Obama’s India visit: Beyond strategic symbolism

By Deepa M. Ollapally

Before India’s political pundits write off President Obama’s visit as nothing more than symbolic, they would do well to consider US- India relations under the Obama administration in its entirety. But in order to do that, they need to first shed their single minded focus on strategic affairs.

There is growing apprehension in India (and among some US analysts) that Indo-US relations have reached a plateau, and that no big strategic breakthroughs are on the horizon. First of all, it is unrealistic to expect strategic transformations at every summit.

Obama’s two predecessors were able to make history after the end of the Cold War by changing the course of US-India relations from one of decades-old disaffection to solid cooperation. Obama has inherited an excellent foundation for relations between the two countries, and there is little question that the US president has embraced India. Unlike Presidents Clinton and Bush, Obama is travelling to India during his first term, showing his urgency and seriousness. And unlike Clinton and Bush, Obama is not stopping over in Pakistan on the same trip, erasing any notion of hyphenation.

During Prime Minister Manmohan Singh’s visit to Washington one year ago, Obama declared the partnership with India as one of the defining relationships of the 21st century. The president has repeatedly stated his support for India’s rise as a global power, echoing former national security advisor Condoleezza Rice who was one of the first to famously state America’s readiness to assist the growth of India’s global power.

Other top officials are increasingly taking the line that India’s success is in America’s national interest; it is practically becoming an American mantra regarding India’s emerging status.

This attitude towards India is based on long-term strategic and structural conditions, not passing fancy: India’s economic growth, its stable democracy in a region of troubled and precarious states, its contribution to maintaining an Asian balance of power, and its commitment to fighting extremism.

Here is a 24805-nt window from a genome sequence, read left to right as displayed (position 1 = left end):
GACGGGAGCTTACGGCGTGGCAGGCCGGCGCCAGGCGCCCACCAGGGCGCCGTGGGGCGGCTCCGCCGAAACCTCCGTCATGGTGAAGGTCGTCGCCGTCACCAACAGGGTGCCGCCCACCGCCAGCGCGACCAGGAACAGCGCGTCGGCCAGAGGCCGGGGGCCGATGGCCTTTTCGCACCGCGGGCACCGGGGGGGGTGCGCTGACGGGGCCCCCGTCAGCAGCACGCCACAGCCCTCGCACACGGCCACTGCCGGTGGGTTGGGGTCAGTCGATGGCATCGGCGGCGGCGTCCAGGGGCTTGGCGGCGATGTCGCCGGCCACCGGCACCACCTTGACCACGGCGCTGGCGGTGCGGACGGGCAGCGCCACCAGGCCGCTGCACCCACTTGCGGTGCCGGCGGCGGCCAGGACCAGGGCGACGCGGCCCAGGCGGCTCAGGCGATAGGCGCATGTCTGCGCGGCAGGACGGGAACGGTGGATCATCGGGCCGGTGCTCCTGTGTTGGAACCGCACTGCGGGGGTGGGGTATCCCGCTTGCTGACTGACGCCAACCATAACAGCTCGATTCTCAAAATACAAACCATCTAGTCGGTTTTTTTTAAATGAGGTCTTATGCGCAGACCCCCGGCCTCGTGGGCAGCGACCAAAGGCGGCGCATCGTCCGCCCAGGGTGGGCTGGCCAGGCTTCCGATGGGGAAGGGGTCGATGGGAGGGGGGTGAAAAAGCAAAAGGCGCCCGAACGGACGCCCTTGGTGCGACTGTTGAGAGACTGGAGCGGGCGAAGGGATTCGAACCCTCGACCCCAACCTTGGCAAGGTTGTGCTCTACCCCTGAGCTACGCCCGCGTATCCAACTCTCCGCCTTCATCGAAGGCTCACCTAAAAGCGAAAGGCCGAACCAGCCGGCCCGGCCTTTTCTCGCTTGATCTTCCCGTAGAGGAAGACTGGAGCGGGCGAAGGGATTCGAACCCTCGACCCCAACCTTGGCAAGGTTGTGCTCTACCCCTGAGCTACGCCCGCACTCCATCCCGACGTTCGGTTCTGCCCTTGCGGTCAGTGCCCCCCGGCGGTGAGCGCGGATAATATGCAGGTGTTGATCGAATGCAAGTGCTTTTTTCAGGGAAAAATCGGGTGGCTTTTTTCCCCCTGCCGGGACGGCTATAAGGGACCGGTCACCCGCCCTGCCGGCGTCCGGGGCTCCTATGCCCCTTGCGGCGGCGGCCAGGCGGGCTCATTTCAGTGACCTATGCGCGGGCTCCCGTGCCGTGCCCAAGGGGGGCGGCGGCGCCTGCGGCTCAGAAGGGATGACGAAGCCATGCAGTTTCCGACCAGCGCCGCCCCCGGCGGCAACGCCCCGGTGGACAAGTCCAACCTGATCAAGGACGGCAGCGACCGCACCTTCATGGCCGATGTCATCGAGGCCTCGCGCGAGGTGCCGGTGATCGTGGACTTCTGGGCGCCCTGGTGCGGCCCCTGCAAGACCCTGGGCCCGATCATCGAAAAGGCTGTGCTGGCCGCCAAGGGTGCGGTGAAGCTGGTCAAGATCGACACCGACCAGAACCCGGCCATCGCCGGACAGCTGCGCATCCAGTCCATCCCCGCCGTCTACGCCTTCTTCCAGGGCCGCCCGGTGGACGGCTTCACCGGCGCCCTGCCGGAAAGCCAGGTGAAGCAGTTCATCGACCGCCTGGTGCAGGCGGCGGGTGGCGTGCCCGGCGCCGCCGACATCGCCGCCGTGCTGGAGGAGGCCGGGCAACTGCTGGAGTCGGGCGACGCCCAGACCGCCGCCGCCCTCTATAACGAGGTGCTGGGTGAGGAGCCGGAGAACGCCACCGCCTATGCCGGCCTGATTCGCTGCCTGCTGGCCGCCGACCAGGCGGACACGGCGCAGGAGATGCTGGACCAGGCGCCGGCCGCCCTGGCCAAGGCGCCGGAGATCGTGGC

While military agreements and strategic ties may receive publicity and fanfare, we have also seen how fickle they can be if not based on a true coincidence of interests. On the other hand, economic cooperation and interdependence across key sectors tend to make relationships more durable and predictable, and can produce more palpable results. This is especially useful for democratic governments that have to deliver.

As someone presiding over the worst economic downturn in the US in 70 years, it is not surprising that Obama is coming to India with economics at the top of his agenda. As a country whose biggest priority is to reach the rank of a developed country, India should welcome this.

The US-India Business Council is leading the largest business and trade delegation in US history to any foreign country for the business and entrepreneurship summit in Mumbai, where Obama will deliver the keynote address.

Economics continues to be a bright spot in relations, but they have hardly reached full potential. China has overtaken the US as India’s largest trading partner, but if services are included with goods, the US remains at the top.

Obama can use this opportunity to make some headway by expanding the H1B visas and re-starting negotiations toward a bilateral investment treaty, for example. Indian industry leaders like to point out that today foreign direct investment by Indian companies in the US is larger than US foreign direct investment into India, creating jobs for Americans.

India is holding out the most lucrative defence purchase in the world right now, a tender for 126 advanced fighter aircraft at $10 billion. But Obama can make a double breakthrough in economic and security relations by ending once and for all the remaining anachronistic export control regulations against India embodied in the US Entities List.

Taking Indian organisations such as Indian Space Research Organisation and Defence Research and Development Organisation off this list would expand American defence and high-tech trade and provide India with cutting edge technology, a win-win situation for both countries.

Those who argue that deepening economic relations between India and the US is insufficient to sustain a global partnership do have a point. But it may be noted that even without any formal military association between them, the US now holds more military exercises with India than with any other country.

Under the Obama administration, India and the US have moved well beyond focusing on narrow bilateral issue to critical global concerns. From the G-20 summits, the newly begun dialogue on East Asia, or climate change negotiations, there is little doubt that the US recognises the need for India’s active cooperation.

It is this consistent and expanded engagement between India and the US that can ultimately cement a partnership of global proportions.

This article was first printed here in The Economic Times on Nov. 5, 2010.


About risingpowers
Sigur Center for Asian Studies Elliott School of International Affairs The George Washington University

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